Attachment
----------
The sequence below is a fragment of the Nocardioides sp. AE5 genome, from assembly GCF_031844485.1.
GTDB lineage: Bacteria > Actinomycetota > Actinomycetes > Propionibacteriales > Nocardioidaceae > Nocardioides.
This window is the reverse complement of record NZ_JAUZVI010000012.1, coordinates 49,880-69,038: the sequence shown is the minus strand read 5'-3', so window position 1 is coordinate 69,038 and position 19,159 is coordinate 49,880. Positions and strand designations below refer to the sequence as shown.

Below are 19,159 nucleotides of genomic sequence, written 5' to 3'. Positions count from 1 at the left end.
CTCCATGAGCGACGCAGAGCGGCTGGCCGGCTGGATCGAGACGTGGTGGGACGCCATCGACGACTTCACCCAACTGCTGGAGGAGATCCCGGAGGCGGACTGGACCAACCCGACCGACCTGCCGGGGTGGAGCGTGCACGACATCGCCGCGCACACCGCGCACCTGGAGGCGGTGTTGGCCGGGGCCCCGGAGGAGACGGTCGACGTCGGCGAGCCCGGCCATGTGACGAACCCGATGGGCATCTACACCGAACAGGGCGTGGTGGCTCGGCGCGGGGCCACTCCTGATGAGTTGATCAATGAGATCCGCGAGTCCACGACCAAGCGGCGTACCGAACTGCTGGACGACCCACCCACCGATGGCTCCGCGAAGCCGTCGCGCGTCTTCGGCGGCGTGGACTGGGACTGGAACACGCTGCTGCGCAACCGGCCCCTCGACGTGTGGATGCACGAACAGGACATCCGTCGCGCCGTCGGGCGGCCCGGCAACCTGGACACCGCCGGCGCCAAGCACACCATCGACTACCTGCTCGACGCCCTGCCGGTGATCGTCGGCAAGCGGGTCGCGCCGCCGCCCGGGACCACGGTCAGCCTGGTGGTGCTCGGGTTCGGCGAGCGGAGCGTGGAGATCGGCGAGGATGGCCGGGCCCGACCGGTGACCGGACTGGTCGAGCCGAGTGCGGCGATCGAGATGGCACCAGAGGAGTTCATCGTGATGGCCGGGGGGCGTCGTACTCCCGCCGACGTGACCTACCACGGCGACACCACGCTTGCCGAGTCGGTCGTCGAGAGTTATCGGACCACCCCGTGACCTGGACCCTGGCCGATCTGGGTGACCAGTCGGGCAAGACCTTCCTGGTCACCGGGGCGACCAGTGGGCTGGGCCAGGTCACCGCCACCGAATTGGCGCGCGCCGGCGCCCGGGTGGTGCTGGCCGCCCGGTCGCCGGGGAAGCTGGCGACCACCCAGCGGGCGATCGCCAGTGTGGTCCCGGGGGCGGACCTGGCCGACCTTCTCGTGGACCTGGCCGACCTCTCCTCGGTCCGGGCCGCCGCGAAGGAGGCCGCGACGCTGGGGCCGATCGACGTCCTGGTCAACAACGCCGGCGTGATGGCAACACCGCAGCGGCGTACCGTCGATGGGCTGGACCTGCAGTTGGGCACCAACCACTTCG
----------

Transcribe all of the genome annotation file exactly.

The sequence below is a fragment of the Nocardioides sp. AE5 genome, from assembly GCF_031844485.1.
GTDB lineage: Bacteria > Actinomycetota > Actinomycetes > Propionibacteriales > Nocardioidaceae > Nocardioides.
This window is the reverse complement of record NZ_JAUZVI010000012.1, coordinates 49,880-69,038: the sequence shown is the minus strand read 5'-3', so window position 1 is coordinate 69,038 and position 19,159 is coordinate 49,880. Positions and strand designations below refer to the sequence as shown.

Below are 19,159 nucleotides of genomic sequence, written 5' to 3'. Positions count from 1 at the left end.
CTCCATGAGCGACGCAGAGCGGCTGGCCGGCTGGATCGAGACGTGGTGGGACGCCATCGACGACTTCACCCAACTGCTGGAGGAGATCCCGGAGGCGGACTGGACCAACCCGACCGACCTGCCGGGGTGGAGCGTGCACGACATCGCCGCGCACACCGCGCACCTGGAGGCGGTGTTGGCCGGGGCCCCGGAGGAGACGGTCGACGTCGGCGAGCCCGGCCATGTGACGAACCCGATGGGCATCTACACCGAACAGGGCGTGGTGGCTCGGCGCGGGGCCACTCCTGATGAGTTGATCAATGAGATCCGCGAGTCCACGACCAAGCGGCGTACCGAACTGCTGGACGACCCACCCACCGATGGCTCCGCGAAGCCGTCGCGCGTCTTCGGCGGCGTGGACTGGGACTGGAACACGCTGCTGCGCAACCGGCCCCTCGACGTGTGGATGCACGAACAGGACATCCGTCGCGCCGTCGGGCGGCCCGGCAACCTGGACACCGCCGGCGCCAAGCACACCATCGACTACCTGCTCGACGCCCTGCCGGTGATCGTCGGCAAGCGGGTCGCGCCGCCGCCCGGGACCACGGTCAGCCTGGTGGTGCTCGGGTTCGGCGAGCGGAGCGTGGAGATCGGCGAGGATGGCCGGGCCCGACCGGTGACCGGACTGGTCGAGCCGAGTGCGGCGATCGAGATGGCACCAGAGGAGTTCATCGTGATGGCCGGGGGGCGTCGTACTCCCGCCGACGTGACCTACCACGGCGACACCACGCTTGCCGAGTCGGTCGTCGAGAGTTATCGGACCACCCCGTGACCTGGACCCTGGCCGATCTGGGTGACCAGTCGGGCAAGACCTTCCTGGTCACCGGGGCGACCAGTGGGCTGGGCCAGGTCACCGCCACCGAATTGGCGCGCGCCGGCGCCCGGGTGGTGCTGGCCGCCCGGTCGCCGGGGAAGCTGGCGACCACCCAGCGGGCGATCGCCAGTGTGGTCCCGGGGGCGGACCTGGCCGACCTTCTCGTGGACCTGGCCGACCTCTCCTCGGTCCGGGCCGCCGCGAAGGAGGCCGCGACGCTGGGGCCGATCGACGTCCTGGTCAACAACGCCGGCGTGATGGCAACACCGCAGCGGCGTACCGTCGATGGGCTGGACCTGCAGTTGGGCACCAACCACTTCG